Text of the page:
Voices 16 Feb, 2021 Source: The Conversation by Ping Tian, Helen Caple

Early exposure to diverse story characters, including in ethnicity, gender and ability, helps young people develop a strong sense of identity and belonging. It is also crucial in cultivating compassion towards others.

Children from minority backgrounds rarely see themselves reflected in the books they’re exposed to. Research over the past two decades shows the world presented in children’s books is overwhelmingly white, male and middle class.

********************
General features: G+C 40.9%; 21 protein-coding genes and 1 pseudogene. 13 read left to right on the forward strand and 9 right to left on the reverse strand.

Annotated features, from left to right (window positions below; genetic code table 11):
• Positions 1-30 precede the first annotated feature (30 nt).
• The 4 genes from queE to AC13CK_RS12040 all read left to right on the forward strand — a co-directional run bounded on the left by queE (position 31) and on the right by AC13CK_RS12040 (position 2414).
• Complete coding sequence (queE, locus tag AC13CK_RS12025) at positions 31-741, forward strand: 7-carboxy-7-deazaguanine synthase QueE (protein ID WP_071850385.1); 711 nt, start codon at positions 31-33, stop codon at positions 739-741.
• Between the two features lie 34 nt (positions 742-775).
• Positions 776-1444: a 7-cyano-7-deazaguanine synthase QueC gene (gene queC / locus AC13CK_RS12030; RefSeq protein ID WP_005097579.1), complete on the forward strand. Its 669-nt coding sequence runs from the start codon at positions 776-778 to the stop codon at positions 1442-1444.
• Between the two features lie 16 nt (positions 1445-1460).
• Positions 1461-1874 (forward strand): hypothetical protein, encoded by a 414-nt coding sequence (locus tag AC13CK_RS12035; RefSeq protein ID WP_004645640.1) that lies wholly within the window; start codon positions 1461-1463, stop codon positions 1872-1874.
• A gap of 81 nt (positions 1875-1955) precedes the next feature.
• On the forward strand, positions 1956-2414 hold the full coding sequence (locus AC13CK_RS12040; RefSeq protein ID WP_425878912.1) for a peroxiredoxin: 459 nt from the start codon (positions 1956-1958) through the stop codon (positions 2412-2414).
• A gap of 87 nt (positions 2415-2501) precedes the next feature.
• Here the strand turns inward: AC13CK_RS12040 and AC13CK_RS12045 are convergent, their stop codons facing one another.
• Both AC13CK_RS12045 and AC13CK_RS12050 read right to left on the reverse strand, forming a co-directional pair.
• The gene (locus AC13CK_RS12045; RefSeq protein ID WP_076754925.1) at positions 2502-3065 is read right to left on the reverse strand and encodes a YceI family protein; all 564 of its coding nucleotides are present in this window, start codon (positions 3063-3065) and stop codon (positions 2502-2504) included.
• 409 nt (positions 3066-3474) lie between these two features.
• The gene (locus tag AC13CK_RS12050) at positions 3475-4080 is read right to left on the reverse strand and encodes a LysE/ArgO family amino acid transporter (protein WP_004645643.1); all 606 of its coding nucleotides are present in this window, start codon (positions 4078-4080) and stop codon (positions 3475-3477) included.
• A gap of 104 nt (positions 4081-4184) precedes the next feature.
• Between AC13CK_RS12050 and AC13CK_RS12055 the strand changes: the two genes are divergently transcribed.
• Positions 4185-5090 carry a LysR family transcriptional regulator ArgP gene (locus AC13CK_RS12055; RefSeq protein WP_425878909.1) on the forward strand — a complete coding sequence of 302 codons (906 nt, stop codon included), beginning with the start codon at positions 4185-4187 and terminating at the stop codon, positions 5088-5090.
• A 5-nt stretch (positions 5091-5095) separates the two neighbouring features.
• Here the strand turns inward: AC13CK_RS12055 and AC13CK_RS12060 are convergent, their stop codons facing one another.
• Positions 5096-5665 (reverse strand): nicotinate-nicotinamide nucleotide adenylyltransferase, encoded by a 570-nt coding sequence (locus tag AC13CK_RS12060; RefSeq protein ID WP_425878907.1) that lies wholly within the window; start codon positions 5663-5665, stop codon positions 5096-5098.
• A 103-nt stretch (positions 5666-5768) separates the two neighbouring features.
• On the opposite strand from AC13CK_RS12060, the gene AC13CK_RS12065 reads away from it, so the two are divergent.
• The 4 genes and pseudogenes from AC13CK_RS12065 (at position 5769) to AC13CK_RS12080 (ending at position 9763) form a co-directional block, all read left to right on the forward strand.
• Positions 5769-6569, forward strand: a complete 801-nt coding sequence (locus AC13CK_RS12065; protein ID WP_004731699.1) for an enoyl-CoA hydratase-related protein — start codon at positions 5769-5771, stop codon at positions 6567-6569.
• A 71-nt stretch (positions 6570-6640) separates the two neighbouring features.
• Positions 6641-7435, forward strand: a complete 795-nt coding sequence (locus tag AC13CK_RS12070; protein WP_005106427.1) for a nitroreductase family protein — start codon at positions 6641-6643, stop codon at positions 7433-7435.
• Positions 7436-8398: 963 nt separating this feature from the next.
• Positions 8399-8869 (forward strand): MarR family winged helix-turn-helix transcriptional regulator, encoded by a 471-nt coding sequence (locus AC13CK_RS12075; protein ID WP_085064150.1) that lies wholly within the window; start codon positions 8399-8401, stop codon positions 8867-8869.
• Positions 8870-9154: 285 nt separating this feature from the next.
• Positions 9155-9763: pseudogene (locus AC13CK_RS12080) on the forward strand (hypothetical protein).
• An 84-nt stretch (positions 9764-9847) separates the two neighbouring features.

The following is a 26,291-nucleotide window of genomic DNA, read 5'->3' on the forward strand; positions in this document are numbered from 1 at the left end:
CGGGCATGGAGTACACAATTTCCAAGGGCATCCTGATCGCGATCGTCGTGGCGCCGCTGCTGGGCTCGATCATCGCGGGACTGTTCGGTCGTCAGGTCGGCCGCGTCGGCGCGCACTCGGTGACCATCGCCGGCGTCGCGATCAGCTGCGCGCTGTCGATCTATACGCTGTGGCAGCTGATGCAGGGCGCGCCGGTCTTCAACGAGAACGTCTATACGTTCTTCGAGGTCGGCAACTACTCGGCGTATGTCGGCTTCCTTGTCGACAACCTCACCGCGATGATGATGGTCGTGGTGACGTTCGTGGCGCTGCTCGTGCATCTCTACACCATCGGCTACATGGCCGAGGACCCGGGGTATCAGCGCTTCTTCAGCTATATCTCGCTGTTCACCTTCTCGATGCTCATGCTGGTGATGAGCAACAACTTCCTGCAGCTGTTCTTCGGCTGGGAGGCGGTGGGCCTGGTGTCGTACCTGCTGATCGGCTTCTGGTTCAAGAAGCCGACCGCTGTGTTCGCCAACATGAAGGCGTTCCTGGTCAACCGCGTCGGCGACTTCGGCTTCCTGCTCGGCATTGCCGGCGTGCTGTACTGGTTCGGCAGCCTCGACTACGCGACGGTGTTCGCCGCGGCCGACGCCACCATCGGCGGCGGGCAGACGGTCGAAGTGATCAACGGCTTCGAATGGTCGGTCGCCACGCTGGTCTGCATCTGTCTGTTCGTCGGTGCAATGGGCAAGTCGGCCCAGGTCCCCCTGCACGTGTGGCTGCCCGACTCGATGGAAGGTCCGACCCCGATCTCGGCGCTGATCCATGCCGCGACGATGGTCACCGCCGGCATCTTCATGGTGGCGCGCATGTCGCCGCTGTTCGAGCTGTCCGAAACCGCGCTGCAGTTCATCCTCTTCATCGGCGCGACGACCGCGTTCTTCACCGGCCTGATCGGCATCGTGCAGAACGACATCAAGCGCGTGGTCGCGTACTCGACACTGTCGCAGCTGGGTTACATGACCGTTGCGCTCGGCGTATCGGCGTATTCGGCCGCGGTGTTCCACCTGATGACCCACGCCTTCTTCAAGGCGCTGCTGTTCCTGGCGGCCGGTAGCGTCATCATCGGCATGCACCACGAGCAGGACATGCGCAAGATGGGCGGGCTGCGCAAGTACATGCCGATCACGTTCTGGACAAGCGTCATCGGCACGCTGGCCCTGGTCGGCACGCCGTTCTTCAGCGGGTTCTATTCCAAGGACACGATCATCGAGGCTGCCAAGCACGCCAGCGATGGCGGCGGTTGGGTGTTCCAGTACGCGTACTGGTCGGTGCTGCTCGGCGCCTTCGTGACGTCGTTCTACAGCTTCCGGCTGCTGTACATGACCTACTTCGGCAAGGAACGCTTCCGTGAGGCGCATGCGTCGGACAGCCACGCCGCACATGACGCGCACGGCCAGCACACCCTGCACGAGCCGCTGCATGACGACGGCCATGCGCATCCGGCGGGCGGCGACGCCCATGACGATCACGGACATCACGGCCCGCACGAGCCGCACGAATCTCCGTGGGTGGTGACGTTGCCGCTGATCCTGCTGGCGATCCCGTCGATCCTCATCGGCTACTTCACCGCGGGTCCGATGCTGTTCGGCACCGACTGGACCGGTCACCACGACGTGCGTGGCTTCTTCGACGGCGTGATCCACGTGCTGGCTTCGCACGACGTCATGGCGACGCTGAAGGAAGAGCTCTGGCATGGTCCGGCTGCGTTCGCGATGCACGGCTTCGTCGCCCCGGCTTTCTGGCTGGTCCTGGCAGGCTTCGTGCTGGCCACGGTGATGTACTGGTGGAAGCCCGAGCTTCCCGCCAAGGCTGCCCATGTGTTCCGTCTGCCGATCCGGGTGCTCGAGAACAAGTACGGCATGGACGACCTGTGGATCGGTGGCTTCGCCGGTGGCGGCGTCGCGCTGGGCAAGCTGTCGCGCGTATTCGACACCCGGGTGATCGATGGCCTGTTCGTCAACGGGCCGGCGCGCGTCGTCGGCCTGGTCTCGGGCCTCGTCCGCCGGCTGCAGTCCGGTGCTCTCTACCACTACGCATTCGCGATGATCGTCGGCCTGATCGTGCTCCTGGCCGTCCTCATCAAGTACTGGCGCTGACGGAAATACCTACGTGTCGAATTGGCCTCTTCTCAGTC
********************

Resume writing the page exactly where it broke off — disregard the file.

A 2020 study in four Western Australian childcare centres showed only 18 per cent of books available included non-white characters. Animal characters made up around half the books available and largely led “human” lives, adhering to the values of middle-class Caucasians.

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